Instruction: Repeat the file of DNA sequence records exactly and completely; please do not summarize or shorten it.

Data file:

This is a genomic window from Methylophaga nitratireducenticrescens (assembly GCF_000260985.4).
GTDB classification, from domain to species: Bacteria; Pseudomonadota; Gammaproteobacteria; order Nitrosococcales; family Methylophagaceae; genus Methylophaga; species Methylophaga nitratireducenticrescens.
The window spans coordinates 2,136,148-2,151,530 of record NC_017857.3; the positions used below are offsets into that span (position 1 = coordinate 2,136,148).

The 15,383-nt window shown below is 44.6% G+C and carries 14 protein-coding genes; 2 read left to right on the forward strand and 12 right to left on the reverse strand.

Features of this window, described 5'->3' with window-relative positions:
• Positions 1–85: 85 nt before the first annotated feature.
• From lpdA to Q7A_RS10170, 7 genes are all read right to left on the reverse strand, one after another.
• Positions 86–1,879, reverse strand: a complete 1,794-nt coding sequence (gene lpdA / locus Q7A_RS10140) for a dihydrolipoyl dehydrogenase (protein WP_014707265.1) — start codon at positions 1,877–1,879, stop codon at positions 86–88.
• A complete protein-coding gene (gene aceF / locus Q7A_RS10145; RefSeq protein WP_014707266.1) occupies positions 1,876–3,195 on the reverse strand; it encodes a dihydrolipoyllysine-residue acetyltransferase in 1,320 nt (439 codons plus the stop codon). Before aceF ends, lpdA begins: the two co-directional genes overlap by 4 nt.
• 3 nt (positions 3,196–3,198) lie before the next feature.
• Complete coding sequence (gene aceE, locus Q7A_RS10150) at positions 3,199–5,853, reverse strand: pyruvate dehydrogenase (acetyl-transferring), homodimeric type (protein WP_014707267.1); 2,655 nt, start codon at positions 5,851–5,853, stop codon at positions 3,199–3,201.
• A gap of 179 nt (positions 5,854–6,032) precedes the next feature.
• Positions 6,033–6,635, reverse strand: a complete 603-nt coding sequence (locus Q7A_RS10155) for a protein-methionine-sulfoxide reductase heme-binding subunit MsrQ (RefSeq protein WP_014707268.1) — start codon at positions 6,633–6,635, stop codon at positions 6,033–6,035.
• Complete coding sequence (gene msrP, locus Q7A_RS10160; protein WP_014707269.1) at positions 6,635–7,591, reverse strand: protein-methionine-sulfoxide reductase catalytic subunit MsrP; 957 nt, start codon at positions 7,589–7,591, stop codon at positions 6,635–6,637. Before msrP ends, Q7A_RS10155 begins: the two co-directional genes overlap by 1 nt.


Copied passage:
This is a genomic window from Methylophaga nitratireducenticrescens (assembly GCF_000260985.4).
GTDB classification, from domain to species: Bacteria; Pseudomonadota; Gammaproteobacteria; order Nitrosococcales; family Methylophagaceae; genus Methylophaga; species Methylophaga nitratireducenticrescens.
The window spans coordinates 2,136,148-2,151,530 of record NC_017857.3; the positions used below are offsets into that span (position 1 = coordinate 2,136,148).

The 15,383-nt window shown below is 44.6% G+C and carries 14 protein-coding genes; 2 read left to right on the forward strand and 12 right to left on the reverse strand.

Features of this window, described 5'->3' with window-relative positions:
• Positions 1–85: 85 nt before the first annotated feature.
• From lpdA to Q7A_RS10170, 7 genes are all read right to left on the reverse strand, one after another.
• Positions 86–1,879, reverse strand: a complete 1,794-nt coding sequence (gene lpdA / locus Q7A_RS10140) for a dihydrolipoyl dehydrogenase (protein WP_014707265.1) — start codon at positions 1,877–1,879, stop codon at positions 86–88.
• A complete protein-coding gene (gene aceF / locus Q7A_RS10145; RefSeq protein WP_014707266.1) occupies positions 1,876–3,195 on the reverse strand; it encodes a dihydrolipoyllysine-residue acetyltransferase in 1,320 nt (439 codons plus the stop codon). Before aceF ends, lpdA begins: the two co-directional genes overlap by 4 nt.
• 3 nt (positions 3,196–3,198) lie before the next feature.
• Complete coding sequence (gene aceE, locus Q7A_RS10150) at positions 3,199–5,853, reverse strand: pyruvate dehydrogenase (acetyl-transferring), homodimeric type (protein WP_014707267.1); 2,655 nt, start codon at positions 5,851–5,853, stop codon at positions 3,199–3,201.
• A gap of 179 nt (positions 5,854–6,032) precedes the next feature.
• Positions 6,033–6,635, reverse strand: a complete 603-nt coding sequence (locus Q7A_RS10155) for a protein-methionine-sulfoxide reductase heme-binding subunit MsrQ (RefSeq protein WP_014707268.1) — start codon at positions 6,633–6,635, stop codon at positions 6,033–6,035.
• Complete coding sequence (gene msrP, locus Q7A_RS10160; protein WP_014707269.1) at positions 6,635–7,591, reverse strand: protein-methionine-sulfoxide reductase catalytic subunit MsrP; 957 nt, start codon at positions 7,589–7,591, stop codon at positions 6,635–6,637. Before msrP ends, Q7A_RS10155 begins: the two co-directional genes overlap by 1 nt.